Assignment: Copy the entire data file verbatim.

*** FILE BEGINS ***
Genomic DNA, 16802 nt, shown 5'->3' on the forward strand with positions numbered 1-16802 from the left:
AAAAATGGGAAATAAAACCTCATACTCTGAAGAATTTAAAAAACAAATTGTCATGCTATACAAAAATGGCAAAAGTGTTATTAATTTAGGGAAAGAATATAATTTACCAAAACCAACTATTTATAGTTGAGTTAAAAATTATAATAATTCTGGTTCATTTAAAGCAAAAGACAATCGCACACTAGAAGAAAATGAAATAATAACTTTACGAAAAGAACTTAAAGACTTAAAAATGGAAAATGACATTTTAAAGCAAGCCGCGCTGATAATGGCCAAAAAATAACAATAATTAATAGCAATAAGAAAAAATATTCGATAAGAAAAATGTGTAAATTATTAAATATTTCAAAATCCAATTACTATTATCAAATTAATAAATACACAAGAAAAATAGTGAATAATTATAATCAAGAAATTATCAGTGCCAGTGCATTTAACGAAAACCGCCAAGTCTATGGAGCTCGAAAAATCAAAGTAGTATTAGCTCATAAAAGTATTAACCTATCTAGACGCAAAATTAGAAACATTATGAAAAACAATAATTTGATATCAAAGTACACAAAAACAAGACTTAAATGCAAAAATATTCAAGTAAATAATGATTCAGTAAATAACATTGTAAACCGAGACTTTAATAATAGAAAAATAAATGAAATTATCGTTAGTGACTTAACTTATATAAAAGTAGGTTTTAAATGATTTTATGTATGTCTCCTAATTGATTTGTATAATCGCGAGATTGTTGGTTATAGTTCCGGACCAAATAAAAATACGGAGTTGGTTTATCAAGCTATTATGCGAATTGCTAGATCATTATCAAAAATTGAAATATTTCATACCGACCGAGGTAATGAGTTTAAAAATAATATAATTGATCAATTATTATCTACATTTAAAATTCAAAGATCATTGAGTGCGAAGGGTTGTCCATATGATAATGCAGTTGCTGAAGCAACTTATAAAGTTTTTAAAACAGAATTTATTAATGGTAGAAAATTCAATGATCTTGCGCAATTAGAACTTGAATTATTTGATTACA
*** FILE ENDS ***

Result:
Genomic DNA, 16802 nt, shown 5'->3' on the forward strand with positions numbered 1-16802 from the left:
AAAAATGGGAAATAAAACCTCATACTCTGAAGAATTTAAAAAACAAATTGTCATGCTATACAAAAATGGCAAAAGTGTTATTAATTTAGGGAAAGAATATAATTTACCAAAACCAACTATTTATAGTTGAGTTAAAAATTATAATAATTCTGGTTCATTTAAAGCAAAAGACAATCGCACACTAGAAGAAAATGAAATAATAACTTTACGAAAAGAACTTAAAGACTTAAAAATGGAAAATGACATTTTAAAGCAAGCCGCGCTGATAATGGCCAAAAAATAACAATAATTAATAGCAATAAGAAAAAATATTCGATAAGAAAAATGTGTAAATTATTAAATATTTCAAAATCCAATTACTATTATCAAATTAATAAATACACAAGAAAAATAGTGAATAATTATAATCAAGAAATTATCAGTGCCAGTGCATTTAACGAAAACCGCCAAGTCTATGGAGCTCGAAAAATCAAAGTAGTATTAGCTCATAAAAGTATTAACCTATCTAGACGCAAAATTAGAAACATTATGAAAAACAATAATTTGATATCAAAGTACACAAAAACAAGACTTAAATGCAAAAATATTCAAGTAAATAATGATTCAGTAAATAACATTGTAAACCGAGACTTTAATAATAGAAAAATAAATGAAATTATCGTTAGTGACTTAACTTATATAAAAGTAGGTTTTAAATGATTTTATGTATGTCTCCTAATTGATTTGTATAATCGCGAGATTGTTGGTTATAGTTCCGGACCAAATAAAAATACGGAGTTGGTTTATCAAGCTATTATGCGAATTGCTAGATCATTATCAAAAATTGAAATATTTCATACCGACCGAGGTAATGAGTTTAAAAATAATATAATTGATCAATTATTATCTACATTTAAAATTCAAAGATCATTGAGTGCGAAGGGTTGTCCATATGATAATGCAGTTGCTGAAGCAACTTATAAAGTTTTTAAAACAGAATTTATTAATGGTAGAAAATTCAATGATCTTGCGCAATTAGAACTTGAATTATTTGATTACA